Exact christening dates from old church books = estimated birth dates?

+2 votes
64 views
Should exact christening dates from old church books (that do not have an exact birth date included) be entered as estimated birth dates? Pre-1800 the christening date is often the only officially entered date that comes close to the birth date.
in The Tree House by Birgit Korioth-Schmitz G2G Crew (880 points)

1 Answer

+1 vote
I think you should put the christening date X in the biography (with source) and make the birth date as before X. Where censuses confirm a year consistently, I'd use that.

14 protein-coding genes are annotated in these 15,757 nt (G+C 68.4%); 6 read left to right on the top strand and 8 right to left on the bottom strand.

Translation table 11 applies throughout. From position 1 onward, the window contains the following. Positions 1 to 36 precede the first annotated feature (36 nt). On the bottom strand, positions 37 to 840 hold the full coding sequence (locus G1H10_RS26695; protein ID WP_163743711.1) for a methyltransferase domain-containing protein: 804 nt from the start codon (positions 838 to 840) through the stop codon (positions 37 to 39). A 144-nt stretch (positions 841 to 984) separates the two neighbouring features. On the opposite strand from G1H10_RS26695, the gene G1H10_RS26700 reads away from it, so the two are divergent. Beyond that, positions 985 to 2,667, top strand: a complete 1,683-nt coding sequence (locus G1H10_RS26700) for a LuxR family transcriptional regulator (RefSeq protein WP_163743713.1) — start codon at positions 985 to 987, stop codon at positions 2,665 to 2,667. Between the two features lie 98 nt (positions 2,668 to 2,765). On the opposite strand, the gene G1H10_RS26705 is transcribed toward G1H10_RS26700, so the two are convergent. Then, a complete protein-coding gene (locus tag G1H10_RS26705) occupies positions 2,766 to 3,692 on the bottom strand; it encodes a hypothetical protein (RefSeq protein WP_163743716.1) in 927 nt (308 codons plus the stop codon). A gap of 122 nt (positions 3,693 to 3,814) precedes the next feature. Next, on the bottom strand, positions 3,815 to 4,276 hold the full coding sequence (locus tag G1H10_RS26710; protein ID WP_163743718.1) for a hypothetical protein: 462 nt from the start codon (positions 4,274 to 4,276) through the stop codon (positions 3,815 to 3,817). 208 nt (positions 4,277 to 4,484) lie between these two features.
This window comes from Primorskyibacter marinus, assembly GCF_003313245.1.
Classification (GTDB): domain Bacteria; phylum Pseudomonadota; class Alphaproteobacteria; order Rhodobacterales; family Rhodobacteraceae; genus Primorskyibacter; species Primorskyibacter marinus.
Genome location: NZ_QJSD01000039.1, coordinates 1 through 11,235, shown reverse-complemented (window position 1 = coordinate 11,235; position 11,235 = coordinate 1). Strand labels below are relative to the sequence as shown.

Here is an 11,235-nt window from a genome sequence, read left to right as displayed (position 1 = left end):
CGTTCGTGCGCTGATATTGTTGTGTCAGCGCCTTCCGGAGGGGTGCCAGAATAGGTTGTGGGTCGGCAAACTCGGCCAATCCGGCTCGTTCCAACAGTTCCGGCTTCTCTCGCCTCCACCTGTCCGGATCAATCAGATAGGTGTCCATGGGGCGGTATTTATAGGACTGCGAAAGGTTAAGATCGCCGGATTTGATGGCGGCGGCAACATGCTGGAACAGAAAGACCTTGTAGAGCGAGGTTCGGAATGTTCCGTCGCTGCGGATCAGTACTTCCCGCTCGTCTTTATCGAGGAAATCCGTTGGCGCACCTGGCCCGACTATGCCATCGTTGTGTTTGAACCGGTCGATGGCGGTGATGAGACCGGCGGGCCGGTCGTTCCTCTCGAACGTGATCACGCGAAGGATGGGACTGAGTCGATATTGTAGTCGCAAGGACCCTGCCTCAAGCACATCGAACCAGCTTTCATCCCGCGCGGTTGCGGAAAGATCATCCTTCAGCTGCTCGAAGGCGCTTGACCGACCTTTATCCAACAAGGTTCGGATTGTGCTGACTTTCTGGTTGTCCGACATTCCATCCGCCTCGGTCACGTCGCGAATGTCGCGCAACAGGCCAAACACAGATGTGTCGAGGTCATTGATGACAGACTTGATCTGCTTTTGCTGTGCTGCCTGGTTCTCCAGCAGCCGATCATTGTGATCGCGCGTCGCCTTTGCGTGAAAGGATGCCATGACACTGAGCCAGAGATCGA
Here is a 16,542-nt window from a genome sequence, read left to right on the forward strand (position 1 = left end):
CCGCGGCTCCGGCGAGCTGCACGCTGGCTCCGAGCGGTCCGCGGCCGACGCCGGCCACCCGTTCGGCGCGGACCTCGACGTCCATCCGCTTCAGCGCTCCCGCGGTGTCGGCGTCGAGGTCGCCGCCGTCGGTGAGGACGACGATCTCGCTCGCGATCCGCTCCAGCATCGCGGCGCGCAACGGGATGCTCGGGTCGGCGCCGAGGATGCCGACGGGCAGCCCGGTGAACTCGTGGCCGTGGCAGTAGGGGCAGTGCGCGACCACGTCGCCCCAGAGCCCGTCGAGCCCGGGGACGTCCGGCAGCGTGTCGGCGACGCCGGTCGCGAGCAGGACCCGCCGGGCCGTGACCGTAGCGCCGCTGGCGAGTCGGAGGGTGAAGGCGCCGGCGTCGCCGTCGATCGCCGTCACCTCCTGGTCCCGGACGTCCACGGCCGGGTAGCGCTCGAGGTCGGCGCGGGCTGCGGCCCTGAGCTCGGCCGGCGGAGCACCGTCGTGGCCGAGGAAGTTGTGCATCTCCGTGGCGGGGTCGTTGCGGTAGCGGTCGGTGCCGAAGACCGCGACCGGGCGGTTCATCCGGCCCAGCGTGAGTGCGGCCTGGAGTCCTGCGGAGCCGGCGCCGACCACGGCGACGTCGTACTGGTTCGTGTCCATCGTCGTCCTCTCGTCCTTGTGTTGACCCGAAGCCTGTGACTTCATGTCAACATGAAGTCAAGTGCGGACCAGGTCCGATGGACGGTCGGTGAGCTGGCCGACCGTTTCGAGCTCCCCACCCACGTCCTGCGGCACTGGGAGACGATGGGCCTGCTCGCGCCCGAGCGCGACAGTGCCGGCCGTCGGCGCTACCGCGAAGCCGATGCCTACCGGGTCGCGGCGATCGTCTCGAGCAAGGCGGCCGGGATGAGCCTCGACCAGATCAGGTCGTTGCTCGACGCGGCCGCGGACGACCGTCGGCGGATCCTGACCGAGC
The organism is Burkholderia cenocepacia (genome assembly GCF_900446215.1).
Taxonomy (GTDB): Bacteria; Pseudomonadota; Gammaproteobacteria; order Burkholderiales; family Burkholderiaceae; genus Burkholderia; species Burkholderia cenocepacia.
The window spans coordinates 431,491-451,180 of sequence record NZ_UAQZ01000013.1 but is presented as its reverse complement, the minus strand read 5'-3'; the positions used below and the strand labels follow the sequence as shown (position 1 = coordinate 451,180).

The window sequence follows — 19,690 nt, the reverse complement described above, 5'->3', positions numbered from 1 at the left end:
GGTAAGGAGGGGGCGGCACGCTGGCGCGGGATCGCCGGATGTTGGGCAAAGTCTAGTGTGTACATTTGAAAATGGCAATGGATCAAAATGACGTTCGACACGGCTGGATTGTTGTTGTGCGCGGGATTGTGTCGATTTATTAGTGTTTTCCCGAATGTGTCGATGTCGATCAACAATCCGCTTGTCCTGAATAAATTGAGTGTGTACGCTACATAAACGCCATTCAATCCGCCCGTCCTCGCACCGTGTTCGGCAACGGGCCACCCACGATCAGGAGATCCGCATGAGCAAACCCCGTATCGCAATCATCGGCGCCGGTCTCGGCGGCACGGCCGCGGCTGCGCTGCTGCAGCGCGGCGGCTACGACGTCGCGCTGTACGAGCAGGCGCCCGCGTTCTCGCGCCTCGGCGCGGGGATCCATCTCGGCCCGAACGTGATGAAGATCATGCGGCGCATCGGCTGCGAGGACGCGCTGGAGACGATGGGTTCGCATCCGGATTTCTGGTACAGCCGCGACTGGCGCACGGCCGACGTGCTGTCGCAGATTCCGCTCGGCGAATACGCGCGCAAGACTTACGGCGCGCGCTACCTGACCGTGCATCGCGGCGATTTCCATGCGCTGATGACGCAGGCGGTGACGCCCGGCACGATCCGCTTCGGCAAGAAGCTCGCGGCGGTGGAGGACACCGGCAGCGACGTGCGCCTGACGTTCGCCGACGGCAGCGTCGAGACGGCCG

by anonymous G2G6 Pilot (256k points)

In Europe in the 18th century (and before) the Catholic churches often only entered the christening date, not the birth date. Catholic christening usually took place on the day of birth or one day thereafter (Ref. e.g. https://books.google.de/books?id=-uvYWoxLz9EC&pg=PA31&lpg=PA31&dq=Abstand+taufe+geburt+18.+jahrhundert&source=bl&ots=I7F5lkmyKW&sig=TtBV2DD8oLpLrjX8zJoDcuTKYcU&hl=en&sa=X&ved=0ahUKEwiIioCDl7fPAhWHAsAKHX2vDwQQ6AEIHDAA#v=onepage&q=Abstand%20taufe%20geburt%2018.%20jahrhundert&f=false ). This changed around 1800 with the industrialization. They did not have any census.

That's fine if the evidence is there.

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